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European Journal of Nutrition

, Volume 56, Issue 2, pp 749–755 | Cite as

Lebanese children are iodine deficient and urinary sodium and fluoride excretion are weak positive predictors of urinary iodine

  • Hala Ghattas
  • Sirine Francis
  • Carla El Mallah
  • Dareen Shatila
  • Karina Merhi
  • Sani Hlais
  • Michael Zimmermann
  • Omar Obeid
Original Contribution

Abstract

Purpose

To assess iodine and fluoride status among Lebanese children.

Methods

A nationally representative cross-sectional study of 6- to 10-year-old schoolchildren was conducted using multistage cluster sampling. Spot urine samples were collected from 1403 children, and urinary iodine, fluoride, creatinine and sodium levels were measured. Salt samples from markets (n = 30) were tested for iodine concentration by titration.

Results

Median urinary iodine concentration was 66.0 µg/l, indicating mild deficiency, and almost 75 % of Lebanese children had a urinary iodine concentration (UIC) <100 µg/l. UIC was higher among children from private schools and in areas of higher socioeconomic status. Most salt samples were fortified at levels far below the legislated requirement, and 56 % of samples contained less than 15 ppm iodine. Fluoride-to-creatinine ratio (F/Cr) was 0.250 (0.159–0.448) mg/g. There were weak positive correlations between UIC and urinary sodium (r 2 = 0.039, P value <0.001) and UIC and urinary fluoride (r 2 = 0.009, P value <0.001).

Conclusions

Lebanese elementary school children are iodine deficient due to inadequately iodized salt. The weak correlation between UIC and urinary sodium suggests most dietary iodine does not come from iodized salt. The poor correlation between UIC and urinary fluoride suggests that fluoride intake is not affecting iodine metabolism. Efforts are needed in Lebanon to improve industry compliance with salt fortification through improved monitoring and enforcement of legislation.

Keywords

Urinary iodine excretion Urinary fluoride Iodine/creatinine ratio Fluoride/creatinine ratio Sodium/creatinine ratio Lebanon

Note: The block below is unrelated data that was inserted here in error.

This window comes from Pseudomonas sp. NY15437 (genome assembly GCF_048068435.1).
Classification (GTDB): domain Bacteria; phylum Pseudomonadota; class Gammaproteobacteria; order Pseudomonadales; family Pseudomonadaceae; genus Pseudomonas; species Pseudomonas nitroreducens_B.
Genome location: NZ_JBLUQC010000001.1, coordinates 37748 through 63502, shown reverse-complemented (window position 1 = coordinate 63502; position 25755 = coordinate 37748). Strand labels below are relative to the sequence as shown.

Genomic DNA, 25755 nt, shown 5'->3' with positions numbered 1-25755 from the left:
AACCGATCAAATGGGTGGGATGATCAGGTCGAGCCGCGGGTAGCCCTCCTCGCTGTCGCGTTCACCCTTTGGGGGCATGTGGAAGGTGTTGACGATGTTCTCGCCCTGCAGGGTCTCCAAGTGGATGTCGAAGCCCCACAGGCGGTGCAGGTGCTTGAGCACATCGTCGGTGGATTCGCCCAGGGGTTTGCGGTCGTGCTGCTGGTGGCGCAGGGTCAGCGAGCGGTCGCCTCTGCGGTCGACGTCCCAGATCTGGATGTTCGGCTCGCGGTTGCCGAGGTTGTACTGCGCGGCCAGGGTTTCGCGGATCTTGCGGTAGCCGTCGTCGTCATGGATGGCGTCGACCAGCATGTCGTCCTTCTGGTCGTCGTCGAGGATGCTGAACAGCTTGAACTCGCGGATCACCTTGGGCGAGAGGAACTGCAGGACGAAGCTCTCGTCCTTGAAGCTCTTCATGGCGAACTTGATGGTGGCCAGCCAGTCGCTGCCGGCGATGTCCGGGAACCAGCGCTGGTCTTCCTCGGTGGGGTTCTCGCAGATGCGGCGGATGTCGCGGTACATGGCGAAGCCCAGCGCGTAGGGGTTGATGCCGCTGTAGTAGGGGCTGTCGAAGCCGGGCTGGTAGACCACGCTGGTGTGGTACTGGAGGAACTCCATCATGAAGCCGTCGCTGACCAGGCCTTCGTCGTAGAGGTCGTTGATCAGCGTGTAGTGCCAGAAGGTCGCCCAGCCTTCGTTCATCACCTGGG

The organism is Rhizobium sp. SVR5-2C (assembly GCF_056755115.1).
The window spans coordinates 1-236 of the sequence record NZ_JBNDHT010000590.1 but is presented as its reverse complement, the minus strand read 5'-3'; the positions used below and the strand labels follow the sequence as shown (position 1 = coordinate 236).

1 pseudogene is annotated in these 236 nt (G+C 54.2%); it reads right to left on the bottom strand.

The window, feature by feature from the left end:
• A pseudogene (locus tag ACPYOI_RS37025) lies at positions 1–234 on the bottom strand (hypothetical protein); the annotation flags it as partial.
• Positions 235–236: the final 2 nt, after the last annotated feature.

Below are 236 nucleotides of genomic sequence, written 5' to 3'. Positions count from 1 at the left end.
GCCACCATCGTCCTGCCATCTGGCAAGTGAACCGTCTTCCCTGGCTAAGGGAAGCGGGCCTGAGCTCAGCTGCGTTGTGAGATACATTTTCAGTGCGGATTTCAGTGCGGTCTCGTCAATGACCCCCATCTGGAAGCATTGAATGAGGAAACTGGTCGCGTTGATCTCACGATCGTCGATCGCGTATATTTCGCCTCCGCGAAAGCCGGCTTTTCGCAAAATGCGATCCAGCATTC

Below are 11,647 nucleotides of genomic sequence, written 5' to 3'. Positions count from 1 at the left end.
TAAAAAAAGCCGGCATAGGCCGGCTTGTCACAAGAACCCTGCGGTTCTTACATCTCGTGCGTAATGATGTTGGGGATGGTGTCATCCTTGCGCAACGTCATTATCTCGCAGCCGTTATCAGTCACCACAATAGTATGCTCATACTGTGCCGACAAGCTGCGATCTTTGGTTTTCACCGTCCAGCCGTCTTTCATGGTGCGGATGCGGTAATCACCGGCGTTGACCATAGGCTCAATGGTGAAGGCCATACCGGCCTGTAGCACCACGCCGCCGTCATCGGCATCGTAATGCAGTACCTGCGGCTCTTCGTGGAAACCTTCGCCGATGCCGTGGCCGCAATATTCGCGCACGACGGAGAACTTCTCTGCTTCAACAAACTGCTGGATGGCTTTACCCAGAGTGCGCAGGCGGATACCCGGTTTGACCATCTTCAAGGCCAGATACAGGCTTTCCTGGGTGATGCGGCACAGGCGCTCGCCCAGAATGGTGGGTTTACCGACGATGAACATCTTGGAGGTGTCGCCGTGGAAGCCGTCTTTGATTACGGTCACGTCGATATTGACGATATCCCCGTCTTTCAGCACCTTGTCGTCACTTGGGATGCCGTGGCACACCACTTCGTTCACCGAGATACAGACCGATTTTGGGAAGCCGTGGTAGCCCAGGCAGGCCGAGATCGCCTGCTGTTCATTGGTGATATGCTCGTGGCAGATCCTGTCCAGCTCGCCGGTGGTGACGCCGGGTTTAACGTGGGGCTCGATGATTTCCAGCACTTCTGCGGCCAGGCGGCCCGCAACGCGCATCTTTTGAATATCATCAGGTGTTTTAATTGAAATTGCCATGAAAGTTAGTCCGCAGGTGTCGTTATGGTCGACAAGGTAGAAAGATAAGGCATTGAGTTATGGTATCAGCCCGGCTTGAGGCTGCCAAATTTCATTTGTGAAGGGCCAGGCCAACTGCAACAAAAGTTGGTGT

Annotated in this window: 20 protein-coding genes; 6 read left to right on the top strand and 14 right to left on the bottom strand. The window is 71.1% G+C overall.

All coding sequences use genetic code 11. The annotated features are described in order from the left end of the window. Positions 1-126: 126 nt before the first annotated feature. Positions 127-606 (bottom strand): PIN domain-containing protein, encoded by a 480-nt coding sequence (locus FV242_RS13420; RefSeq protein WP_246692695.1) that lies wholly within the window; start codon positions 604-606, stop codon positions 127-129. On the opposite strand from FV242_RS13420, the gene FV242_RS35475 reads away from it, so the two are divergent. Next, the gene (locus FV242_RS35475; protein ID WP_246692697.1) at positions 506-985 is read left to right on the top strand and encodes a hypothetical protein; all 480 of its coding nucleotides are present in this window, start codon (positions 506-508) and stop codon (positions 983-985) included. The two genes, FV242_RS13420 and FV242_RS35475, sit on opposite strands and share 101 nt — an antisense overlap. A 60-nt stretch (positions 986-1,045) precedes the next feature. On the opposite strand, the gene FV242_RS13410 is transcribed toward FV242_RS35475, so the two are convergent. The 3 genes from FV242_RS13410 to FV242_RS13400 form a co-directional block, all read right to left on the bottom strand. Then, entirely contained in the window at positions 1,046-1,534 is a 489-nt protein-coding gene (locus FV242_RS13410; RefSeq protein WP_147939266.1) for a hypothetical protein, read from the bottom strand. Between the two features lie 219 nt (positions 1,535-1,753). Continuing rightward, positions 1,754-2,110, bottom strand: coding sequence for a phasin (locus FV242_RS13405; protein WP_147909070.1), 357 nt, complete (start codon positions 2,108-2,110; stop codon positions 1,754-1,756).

Notes

Acknowledgments

This work was funded by the University Research Board (URB) and Iodine Global Network (IGN), and both institutions had no direct or indirect involvements in this project.

Compliance with ethical standards

Integrity of research and reporting

The study protocol was approved by the Institutional Review Board of the American University of Beirut.

Conflict of interest

The authors declare that they have no conflict of interest.

Informed consent

All subjects gave their informed consent prior to their inclusion in the study.

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Copyright information

© Springer-Verlag Berlin Heidelberg 2015

Authors and Affiliations

  • Hala Ghattas
    • 1
  • Sirine Francis
    • 2
  • Carla El Mallah
    • 2
  • Dareen Shatila
    • 2
  • Karina Merhi
    • 2
  • Sani Hlais
    • 3
  • Michael Zimmermann
    • 4
  • Omar Obeid
    • 2
  1. 1.Faculty of Health Sciences, Center for Research on Population and HealthAmerican University of BeirutBeirutLebanon
  2. 2.Department of Nutrition and Food Science, Faculty of Agricultural and Food SciencesAmerican University of BeirutBeirutLebanon
  3. 3.Faculty of MedicineAmerican University of BeirutBeirutLebanon
  4. 4.Swiss Federal Institute of Technology (ETH)ZurichSwitzerland

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